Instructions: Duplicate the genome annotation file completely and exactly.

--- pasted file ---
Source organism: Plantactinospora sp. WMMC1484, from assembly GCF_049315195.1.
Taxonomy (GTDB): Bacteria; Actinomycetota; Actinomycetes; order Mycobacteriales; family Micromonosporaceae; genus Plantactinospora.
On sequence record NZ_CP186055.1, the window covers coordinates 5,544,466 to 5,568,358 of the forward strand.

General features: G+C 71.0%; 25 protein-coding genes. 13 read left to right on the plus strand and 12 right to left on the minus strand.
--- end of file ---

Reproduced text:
Source organism: Plantactinospora sp. WMMC1484, from assembly GCF_049315195.1.
Taxonomy (GTDB): Bacteria; Actinomycetota; Actinomycetes; order Mycobacteriales; family Micromonosporaceae; genus Plantactinospora.
On sequence record NZ_CP186055.1, the window covers coordinates 5,544,466 to 5,568,358 of the forward strand.

General features: G+C 71.0%; 25 protein-coding genes. 13 read left to right on the plus strand and 12 right to left on the minus strand.